The drought does not look bad from the window seat of a plane coming into Sacramento International Airport. The reality is far different.
Unlike the urban lawns or those at the State Capitol, the impacts on agriculture, including rice, are not half–brown crops but rather fallow fields.
Farmers have made significant cuts as a direct result of the drought. In the case of rice, fully 30 percent fewer acres were planted this year as growers adapted to water cuts.
These reductions translate to 175,000 fewer acres planted to rice. Look closely out the plane window and these fields show up as the neat brown squares alongside the vibrant green of the rice fields of the Sacramento Valley.
This approach is not unlike the drought cuts I made at my house. I didn’t plant my garden out in order to help meet my mandatory water savings. Combined with judicious watering of the permanent landscape plantings, I made my number. The trees are green as are the shrubs. The garden is fallowed.
I figured a farmer with soil moisture meters and subsurface drip irrigation could grow a tomato with far less water that I could.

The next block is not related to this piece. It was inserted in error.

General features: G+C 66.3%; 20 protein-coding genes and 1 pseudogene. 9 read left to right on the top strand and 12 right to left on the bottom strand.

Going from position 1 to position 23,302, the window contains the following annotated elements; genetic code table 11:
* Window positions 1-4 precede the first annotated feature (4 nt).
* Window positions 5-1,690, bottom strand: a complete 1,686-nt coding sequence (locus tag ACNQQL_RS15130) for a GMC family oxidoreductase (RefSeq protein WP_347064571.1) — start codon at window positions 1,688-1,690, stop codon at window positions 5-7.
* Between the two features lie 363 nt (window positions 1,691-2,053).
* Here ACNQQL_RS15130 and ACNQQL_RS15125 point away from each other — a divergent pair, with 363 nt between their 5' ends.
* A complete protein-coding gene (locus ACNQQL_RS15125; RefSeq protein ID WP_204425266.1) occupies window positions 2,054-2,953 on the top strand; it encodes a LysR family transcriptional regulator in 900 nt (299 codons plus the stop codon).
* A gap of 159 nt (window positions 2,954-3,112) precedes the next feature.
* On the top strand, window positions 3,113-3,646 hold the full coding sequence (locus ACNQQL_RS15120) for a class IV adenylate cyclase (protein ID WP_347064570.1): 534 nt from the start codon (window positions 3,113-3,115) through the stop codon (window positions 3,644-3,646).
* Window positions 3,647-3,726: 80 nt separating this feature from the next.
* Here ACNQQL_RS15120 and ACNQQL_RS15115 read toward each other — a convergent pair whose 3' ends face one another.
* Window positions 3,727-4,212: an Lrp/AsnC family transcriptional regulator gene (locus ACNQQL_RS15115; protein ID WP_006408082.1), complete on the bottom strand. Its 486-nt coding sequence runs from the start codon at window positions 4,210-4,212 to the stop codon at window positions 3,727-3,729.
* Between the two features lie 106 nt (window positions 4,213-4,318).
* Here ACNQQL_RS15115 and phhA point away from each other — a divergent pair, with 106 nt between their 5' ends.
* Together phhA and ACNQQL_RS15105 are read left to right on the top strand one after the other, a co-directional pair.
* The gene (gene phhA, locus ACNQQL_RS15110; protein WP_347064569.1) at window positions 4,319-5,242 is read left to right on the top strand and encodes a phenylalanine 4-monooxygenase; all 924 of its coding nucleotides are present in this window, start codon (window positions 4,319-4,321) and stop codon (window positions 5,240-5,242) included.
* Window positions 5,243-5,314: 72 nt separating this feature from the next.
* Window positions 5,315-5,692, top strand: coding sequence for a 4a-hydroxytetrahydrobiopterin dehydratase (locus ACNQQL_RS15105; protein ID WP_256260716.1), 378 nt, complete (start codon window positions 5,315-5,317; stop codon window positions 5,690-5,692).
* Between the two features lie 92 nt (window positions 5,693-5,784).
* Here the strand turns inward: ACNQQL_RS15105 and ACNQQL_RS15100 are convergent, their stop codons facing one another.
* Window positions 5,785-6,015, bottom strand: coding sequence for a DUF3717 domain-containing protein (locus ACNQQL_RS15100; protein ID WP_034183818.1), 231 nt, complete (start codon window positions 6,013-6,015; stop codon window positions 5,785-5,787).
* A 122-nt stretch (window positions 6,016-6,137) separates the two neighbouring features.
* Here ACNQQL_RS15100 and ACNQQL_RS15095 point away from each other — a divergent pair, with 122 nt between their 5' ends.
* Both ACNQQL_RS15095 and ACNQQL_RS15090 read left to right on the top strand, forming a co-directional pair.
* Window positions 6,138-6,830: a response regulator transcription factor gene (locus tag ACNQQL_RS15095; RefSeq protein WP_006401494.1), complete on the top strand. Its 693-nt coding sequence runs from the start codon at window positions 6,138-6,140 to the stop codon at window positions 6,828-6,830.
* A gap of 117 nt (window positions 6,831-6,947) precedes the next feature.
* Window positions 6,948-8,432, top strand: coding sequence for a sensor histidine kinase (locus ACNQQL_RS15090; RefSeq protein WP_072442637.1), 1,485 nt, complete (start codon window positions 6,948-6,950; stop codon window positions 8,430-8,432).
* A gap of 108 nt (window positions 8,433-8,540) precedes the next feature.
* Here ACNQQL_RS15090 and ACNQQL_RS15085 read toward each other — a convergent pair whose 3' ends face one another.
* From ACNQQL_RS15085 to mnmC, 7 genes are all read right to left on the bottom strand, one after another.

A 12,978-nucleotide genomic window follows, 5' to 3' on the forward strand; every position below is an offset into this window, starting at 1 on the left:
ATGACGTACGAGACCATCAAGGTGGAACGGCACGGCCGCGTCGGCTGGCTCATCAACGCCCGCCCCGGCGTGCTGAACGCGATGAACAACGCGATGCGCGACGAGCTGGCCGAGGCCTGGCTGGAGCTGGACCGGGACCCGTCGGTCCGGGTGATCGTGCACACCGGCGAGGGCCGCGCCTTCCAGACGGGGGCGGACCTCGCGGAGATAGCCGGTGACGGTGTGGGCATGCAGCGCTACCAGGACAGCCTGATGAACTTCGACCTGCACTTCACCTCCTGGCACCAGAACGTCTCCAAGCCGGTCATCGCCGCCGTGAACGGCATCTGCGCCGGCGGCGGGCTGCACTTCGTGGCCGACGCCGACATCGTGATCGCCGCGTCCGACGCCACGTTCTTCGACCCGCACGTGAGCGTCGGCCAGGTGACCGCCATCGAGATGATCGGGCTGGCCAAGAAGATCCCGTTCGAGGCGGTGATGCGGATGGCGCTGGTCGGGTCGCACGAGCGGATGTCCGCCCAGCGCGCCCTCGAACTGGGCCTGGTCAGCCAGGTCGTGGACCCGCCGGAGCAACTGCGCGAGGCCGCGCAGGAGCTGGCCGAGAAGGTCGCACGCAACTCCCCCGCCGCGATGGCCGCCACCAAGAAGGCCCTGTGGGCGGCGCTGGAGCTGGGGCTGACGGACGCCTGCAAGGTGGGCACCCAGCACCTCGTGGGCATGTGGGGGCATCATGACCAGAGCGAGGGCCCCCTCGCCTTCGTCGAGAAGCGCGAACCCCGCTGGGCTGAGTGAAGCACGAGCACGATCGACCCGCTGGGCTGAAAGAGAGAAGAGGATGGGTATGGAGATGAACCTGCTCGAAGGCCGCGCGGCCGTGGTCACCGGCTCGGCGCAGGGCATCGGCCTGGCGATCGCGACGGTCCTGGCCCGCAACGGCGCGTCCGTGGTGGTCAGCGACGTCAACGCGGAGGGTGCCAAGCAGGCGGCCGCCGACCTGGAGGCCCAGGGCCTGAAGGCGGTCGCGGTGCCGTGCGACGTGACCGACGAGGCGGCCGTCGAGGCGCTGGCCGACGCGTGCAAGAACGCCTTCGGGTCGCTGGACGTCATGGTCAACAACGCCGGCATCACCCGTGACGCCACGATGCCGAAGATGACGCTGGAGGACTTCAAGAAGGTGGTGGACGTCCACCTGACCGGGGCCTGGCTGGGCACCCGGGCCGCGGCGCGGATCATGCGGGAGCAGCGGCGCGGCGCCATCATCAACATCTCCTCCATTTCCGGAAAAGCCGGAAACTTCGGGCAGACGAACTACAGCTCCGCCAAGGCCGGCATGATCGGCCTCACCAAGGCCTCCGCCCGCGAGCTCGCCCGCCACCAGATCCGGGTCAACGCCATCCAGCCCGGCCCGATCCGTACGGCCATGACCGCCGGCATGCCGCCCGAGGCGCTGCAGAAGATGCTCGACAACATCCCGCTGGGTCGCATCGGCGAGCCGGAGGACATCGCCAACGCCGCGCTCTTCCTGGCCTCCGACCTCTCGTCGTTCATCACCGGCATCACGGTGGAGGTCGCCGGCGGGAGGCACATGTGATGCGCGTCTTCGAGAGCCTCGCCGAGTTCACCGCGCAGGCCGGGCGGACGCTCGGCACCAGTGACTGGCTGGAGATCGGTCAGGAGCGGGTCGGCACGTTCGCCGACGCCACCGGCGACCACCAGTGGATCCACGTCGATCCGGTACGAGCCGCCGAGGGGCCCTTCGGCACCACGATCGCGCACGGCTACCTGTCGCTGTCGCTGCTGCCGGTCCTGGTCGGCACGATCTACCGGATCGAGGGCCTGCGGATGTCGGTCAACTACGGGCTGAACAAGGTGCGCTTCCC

In addition to the lost income from those acres, our Valley’s wildlife suffer due to reduced habitat provided by ricelands in production.
Biologists calculate that each acre of rice provides 700 pounds of food for ducks, geese and shorebirds, in the form of leftover grain and insects.
Less rice this year means not only less income in our farm communities but also less habitat. Soon the birds will begin arriving to find fewer places to rest and feed. Even the rice acres that were planted are unlikely to be able to be re–flooded to decompose the rice straw and provide the early habitat so vital to the Pacific Flyway.
So the reality is the drought down there is bad – really bad. Not only for farmers but also for the environment.